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Re-Viewing the Situation: Staging Neo-Victorian Criminality and Villainy after Oliver!

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JournalNeo-Victorian Studies
DatePublished - Feb 2009
Issue number1
Volume2
Pages (from-to)121-147
Original languageEnglish

Abstract

This essay addresses the difficulties that modern theatrical adaptors of Dickens’ Oliver Twist (1837-8) have had in following Lionel Bart’s musical Oliver! (1960). In particular, it compares the strategies employed by two recent stage productions which seek to recontextualise the figures of Fagin, Sikes and Nancy: The Mystery of Charles Dickens by Peter Ackroyd, and Charles Dickens’ Oliver Twist by Neil Bartlett. In theorising melodrama as having particular requirements for its plot and characters, the essay examines the ways in which the relationship between villainy and criminality is reconfigured in Bart’s musical. The essay also compares the ways in which villainy and criminality have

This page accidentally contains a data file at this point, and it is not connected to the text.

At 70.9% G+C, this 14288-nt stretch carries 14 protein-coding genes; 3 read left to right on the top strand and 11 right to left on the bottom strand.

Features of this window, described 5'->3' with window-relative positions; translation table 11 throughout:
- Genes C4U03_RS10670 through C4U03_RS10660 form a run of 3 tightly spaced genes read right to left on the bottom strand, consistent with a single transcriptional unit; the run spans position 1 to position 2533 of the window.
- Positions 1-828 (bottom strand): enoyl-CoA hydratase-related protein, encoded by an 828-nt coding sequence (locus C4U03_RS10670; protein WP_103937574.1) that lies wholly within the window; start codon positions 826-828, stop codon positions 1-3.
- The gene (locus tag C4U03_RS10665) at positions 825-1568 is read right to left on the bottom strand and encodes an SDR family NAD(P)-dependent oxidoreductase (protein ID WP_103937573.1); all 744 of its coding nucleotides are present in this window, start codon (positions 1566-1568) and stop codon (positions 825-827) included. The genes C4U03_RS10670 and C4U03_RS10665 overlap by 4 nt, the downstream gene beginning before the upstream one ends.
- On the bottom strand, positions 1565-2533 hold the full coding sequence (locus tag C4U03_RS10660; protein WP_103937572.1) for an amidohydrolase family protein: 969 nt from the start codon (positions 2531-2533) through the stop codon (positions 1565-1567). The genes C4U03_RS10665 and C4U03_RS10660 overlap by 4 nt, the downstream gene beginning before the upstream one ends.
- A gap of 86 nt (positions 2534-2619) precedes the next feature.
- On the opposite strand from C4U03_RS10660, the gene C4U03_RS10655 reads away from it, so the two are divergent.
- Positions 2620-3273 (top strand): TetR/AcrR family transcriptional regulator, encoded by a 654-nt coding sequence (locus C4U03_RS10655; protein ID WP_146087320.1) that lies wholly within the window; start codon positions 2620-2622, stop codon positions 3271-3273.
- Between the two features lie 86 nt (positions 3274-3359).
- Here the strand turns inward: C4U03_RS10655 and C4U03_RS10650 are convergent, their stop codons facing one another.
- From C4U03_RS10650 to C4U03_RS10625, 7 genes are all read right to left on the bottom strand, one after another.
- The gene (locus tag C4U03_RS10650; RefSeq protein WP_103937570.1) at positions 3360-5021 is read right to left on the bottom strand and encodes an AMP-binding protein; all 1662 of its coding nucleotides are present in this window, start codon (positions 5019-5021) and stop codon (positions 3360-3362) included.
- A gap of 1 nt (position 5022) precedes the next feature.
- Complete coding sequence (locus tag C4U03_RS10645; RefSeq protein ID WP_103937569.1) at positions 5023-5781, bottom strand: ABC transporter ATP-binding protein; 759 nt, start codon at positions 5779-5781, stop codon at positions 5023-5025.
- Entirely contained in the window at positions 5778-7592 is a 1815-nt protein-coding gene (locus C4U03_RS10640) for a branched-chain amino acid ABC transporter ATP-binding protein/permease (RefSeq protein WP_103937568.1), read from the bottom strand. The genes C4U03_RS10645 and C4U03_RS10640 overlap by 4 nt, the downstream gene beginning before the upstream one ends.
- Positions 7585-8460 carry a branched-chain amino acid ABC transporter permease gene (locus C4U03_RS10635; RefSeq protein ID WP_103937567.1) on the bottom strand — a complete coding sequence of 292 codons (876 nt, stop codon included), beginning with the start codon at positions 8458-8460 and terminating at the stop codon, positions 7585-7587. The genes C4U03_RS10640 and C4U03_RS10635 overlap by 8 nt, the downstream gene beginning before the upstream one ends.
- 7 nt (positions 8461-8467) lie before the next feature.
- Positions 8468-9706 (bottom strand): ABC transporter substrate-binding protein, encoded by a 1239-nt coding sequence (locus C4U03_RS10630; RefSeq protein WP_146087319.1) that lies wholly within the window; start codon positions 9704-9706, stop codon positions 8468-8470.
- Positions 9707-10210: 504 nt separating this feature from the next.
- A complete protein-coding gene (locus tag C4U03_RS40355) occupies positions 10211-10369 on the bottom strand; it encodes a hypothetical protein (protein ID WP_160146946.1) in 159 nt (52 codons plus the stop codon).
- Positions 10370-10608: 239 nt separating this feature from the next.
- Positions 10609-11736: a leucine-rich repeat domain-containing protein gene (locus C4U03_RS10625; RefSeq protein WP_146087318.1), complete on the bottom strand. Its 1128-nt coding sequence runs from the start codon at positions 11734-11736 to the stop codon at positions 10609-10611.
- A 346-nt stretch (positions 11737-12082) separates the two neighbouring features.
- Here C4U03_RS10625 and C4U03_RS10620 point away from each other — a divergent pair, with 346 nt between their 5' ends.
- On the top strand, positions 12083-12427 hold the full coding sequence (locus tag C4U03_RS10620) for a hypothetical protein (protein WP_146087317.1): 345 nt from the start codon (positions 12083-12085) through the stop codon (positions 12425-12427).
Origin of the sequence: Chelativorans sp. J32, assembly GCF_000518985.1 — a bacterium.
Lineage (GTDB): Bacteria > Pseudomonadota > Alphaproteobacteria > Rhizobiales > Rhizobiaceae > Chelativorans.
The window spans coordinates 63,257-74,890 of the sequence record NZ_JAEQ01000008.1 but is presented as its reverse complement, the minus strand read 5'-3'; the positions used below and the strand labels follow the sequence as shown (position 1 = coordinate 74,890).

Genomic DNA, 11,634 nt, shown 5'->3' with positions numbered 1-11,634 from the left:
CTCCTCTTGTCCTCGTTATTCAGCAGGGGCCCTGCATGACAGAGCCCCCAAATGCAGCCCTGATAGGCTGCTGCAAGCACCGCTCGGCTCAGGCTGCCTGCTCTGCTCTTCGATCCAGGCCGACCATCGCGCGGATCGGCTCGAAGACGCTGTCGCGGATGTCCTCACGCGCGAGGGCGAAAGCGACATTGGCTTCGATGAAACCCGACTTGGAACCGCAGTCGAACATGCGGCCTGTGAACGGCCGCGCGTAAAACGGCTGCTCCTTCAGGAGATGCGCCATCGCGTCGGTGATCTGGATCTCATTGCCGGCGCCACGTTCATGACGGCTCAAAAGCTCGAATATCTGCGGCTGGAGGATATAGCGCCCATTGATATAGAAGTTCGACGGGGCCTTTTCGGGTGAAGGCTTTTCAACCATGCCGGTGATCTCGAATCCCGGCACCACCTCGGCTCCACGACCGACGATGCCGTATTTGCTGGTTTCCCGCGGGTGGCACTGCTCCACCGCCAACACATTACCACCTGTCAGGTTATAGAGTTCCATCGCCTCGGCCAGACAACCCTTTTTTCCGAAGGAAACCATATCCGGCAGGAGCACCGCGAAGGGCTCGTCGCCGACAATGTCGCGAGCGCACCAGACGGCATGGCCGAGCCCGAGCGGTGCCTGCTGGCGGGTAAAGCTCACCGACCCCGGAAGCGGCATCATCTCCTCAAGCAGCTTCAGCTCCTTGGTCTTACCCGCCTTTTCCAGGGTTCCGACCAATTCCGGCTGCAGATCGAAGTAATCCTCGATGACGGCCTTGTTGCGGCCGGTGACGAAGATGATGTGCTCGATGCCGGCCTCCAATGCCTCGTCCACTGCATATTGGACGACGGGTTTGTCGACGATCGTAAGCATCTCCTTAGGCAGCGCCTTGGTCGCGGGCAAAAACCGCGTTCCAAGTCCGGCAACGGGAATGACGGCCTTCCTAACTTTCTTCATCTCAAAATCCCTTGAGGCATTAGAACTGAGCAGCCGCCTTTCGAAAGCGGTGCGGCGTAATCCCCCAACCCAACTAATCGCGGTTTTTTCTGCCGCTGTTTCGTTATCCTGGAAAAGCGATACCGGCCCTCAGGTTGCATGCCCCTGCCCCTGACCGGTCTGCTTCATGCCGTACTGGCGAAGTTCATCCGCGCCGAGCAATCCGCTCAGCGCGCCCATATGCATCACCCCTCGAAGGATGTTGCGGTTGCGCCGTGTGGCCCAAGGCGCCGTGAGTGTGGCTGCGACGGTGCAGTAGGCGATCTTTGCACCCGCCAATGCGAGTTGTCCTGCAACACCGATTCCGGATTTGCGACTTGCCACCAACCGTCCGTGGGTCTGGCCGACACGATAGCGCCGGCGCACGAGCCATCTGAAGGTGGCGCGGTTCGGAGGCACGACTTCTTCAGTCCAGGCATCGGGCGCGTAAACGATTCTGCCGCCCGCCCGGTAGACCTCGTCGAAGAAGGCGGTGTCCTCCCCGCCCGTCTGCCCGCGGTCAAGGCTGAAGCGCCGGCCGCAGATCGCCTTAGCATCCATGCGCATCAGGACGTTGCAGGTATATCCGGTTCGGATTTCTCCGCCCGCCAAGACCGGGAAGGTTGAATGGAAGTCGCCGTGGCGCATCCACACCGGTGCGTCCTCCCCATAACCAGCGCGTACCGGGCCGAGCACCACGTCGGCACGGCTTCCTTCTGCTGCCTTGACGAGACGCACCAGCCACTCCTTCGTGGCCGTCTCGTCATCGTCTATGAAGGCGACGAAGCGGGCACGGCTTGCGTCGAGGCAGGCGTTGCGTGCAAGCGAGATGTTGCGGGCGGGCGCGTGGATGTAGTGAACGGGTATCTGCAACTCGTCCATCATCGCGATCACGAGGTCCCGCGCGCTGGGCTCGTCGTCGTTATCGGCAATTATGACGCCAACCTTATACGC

been represented on stage in popular adaptations of two other Victorian novels, Nicholas Nickleby and The Woman in White.

    Research areas

  • adaptation, Neil Bartlett, Simon Callow, crime, criminality, Charles Dickens,

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